During the early phases of the Stop Police Terror Project, the group interrupted a speech by Mayor Muriel Bowser, who was pushing a crime bill that would have boosted police presence in the city. The group faced harsh criticism for the action—Puryear says that “everyone said we were band of radicals interrupting stuff with no positive program and no support in the community.”
But when the city council held a public hearing two months later to compare Bowser’s bill to the NEAR Act, nearly everyone who testified did so in favor of the latter. With overwhelming support from the community, the council passed the NEAR Act unanimously in March 2016. But neither the council nor the mayor fully funded the act in the 2017 budget, essentially putting it in limbo.
Over the next several months, the Movement for Black Lives kept growing. Thousands of protestors demonstrated in 88 cities across the country in the weeks after Philando Castile and Alton Sterling were killed by police officers. When Puryear and the Stop Police Terror Project started knocking on doors to gather signatures to fully fund the NEAR Act, they saw how badly residents wanted action.
“Once you would say you had any connection to Black Lives Matter, doors were swinging wide open,” Puryear said. He knocked on at least 500 doors, and he says that “every person who came to the door signed our petition, bar none.”
The council and the mayor agreed to fully fund the NEAR Act in the 2018 budget, which will go into effect on October 1. And the NEAR Act isn’t alone: Puryear says it’s part of a “cascading series” of local initiatives that came around in this “Black Lives Matter moment.” This includes a body-worn camera program for D.C. police officers and a juvenile justice bill, also sponsored by Councilmember McDuffie, that bans solitary confinement and court shackling for underage defendants.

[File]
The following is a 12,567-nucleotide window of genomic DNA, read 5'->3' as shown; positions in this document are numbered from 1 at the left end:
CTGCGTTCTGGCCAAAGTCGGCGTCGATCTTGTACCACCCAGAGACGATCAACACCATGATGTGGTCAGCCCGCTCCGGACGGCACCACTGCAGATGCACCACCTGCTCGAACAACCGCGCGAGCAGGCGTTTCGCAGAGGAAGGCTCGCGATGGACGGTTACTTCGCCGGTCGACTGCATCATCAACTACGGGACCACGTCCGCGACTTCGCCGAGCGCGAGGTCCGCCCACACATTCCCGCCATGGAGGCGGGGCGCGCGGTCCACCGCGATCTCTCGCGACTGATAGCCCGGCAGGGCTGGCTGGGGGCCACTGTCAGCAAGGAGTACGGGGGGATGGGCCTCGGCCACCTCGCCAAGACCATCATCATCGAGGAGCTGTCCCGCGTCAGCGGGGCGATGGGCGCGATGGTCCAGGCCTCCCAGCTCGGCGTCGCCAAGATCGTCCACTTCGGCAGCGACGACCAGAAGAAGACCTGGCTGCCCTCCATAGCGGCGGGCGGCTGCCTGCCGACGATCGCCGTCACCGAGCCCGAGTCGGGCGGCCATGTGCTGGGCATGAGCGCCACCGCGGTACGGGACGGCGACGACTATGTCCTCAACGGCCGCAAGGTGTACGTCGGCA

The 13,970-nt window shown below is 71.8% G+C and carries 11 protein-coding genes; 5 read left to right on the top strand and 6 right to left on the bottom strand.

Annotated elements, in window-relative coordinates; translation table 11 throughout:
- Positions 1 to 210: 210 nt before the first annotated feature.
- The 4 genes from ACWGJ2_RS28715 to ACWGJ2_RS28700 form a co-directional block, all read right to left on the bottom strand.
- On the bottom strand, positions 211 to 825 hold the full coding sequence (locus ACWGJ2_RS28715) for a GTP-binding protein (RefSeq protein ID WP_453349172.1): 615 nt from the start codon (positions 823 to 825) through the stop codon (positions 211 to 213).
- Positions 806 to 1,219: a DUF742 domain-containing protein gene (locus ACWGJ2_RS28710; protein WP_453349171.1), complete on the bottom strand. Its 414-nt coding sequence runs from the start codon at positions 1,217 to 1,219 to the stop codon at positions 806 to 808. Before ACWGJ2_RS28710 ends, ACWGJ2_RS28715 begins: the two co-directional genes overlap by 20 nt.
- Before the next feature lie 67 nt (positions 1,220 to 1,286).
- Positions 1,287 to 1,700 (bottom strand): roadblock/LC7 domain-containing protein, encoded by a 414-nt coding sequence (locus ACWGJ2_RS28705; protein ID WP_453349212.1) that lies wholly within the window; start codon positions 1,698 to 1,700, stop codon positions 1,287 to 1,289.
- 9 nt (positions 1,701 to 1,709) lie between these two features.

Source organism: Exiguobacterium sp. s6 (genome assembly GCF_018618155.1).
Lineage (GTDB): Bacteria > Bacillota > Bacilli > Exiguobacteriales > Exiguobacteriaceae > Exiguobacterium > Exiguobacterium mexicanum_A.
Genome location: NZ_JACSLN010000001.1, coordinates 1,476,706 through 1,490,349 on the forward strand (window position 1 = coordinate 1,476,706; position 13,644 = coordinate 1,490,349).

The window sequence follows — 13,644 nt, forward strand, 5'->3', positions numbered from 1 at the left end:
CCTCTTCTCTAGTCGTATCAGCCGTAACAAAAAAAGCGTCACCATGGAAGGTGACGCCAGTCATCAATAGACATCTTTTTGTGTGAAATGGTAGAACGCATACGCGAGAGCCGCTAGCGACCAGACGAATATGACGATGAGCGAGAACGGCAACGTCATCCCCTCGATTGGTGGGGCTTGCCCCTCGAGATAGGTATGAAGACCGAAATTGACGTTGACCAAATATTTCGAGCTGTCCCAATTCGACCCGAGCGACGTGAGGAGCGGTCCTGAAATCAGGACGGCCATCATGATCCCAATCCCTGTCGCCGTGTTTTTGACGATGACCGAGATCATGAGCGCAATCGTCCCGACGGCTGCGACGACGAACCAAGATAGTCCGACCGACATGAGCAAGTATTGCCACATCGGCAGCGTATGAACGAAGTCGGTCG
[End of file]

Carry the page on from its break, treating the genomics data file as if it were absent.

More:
Puryear believes that social change in the United States comes in spurts—long periods of very little change followed by rapid periods of huge changes. He hopes that we’re in one of those periods now, but he recognizes that progress isn’t inevitable. “What we do really matters,” he says. “The opportunities that are presented can just as easily be lost.” He thinks the next major battle surrounding the NEAR Act is its implementation: “There’s a lot of different ways this can be rolled out within the letter of the law.”
McDuffie agrees, and he says he’s working to make sure the bill gets implemented with the spirit and intent of how it was drafted.
The two models that the NEAR Act is based on have shown promise: Richmond has seen a 76 percent drop in homicides, and the Cure Violence model has curbed violence in pilot programs around the world. It remains to be seen whether the nation’s capital will have similar success—whether the old way of approaching violent crime, with militarized policing and mass incarceration, is finally on its way out.